Intel, other suppliers reportedly have approvals revoked, while new license applications will be rejected in Trump administration’s waning days
The Trump administration has notified Intel Corp. and other tech companies that it is revoking licenses to do business with China’s Huawei Technologies Co. and rejecting new license applications, Reuters reported Sunday.
The latest move against Chinese tech companies comes just days ahead of Trump’s departure from the White House on Wednesday. The U.S. claims telecom-equipment maker Huawei is a threat to national security.
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The Trump administration restricted U.S. companies from doing business with Huawei in 2019, but a handful — including Intel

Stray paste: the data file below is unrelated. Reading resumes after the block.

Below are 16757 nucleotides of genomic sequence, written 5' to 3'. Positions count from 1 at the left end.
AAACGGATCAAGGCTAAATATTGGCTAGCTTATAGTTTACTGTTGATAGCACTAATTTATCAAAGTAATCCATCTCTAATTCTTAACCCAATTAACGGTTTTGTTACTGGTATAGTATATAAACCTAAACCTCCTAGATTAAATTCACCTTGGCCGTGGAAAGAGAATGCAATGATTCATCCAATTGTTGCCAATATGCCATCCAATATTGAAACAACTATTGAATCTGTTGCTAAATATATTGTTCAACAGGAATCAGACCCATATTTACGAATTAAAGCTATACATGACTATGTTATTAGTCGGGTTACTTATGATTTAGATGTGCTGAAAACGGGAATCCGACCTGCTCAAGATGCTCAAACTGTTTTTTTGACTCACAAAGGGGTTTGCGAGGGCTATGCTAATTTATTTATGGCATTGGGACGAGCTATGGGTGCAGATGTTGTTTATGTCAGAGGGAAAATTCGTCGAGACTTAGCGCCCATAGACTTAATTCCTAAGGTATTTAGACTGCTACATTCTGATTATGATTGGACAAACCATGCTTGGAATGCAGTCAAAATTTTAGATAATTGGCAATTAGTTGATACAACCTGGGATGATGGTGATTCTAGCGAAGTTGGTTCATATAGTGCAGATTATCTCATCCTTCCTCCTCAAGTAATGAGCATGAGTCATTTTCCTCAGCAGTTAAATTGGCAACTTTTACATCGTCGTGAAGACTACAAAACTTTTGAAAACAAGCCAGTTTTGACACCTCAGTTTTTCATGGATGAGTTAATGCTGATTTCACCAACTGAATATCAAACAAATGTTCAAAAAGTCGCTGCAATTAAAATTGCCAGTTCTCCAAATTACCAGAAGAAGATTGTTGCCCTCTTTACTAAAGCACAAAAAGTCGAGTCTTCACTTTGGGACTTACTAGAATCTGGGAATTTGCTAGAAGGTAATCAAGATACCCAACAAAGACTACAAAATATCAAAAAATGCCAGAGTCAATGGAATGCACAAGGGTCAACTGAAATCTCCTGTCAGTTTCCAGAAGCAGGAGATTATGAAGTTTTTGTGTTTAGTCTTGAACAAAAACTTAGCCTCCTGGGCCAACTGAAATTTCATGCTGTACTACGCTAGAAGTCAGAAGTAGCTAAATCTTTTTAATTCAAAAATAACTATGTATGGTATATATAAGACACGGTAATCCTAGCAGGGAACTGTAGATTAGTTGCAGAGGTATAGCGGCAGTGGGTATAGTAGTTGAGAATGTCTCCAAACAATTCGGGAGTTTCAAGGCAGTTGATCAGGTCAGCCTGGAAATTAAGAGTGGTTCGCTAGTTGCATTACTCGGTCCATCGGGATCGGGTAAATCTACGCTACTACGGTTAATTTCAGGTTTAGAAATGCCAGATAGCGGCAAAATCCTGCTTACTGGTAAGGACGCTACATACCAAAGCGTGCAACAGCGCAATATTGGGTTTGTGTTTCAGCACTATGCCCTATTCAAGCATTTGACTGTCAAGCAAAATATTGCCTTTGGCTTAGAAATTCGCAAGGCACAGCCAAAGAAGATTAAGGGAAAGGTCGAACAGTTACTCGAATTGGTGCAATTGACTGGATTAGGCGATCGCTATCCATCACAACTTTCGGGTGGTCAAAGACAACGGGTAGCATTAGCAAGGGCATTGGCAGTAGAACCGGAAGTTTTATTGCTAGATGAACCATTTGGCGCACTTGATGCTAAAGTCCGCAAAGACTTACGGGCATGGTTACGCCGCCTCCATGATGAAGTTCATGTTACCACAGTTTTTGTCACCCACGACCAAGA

— had since been granted special approval to do so.
Citing unnamed sources, Reuters reported eight licenses have been revoked from four companies, and cited a Friday email from the Semiconductor Industry Association describing the Commerce Department’s intent “to deny a significant number of license requests for exports to Huawei.” Reuters said the vast majority of about 150 pending license applications, worth about $120 billion in goods and services, were denied.
The Trump administration has taken punitive action against a number of Chinese companies in recent months, including a failed attempt to ban TikTok and an executive order that forced the New York Stock Exchange to delist China’s three largest telecom companies.
It is unclear if the incoming Biden administration will continue the restrictions against Chinese companies, with some experts predicting the orders could be paused while the new administration reviews the cases.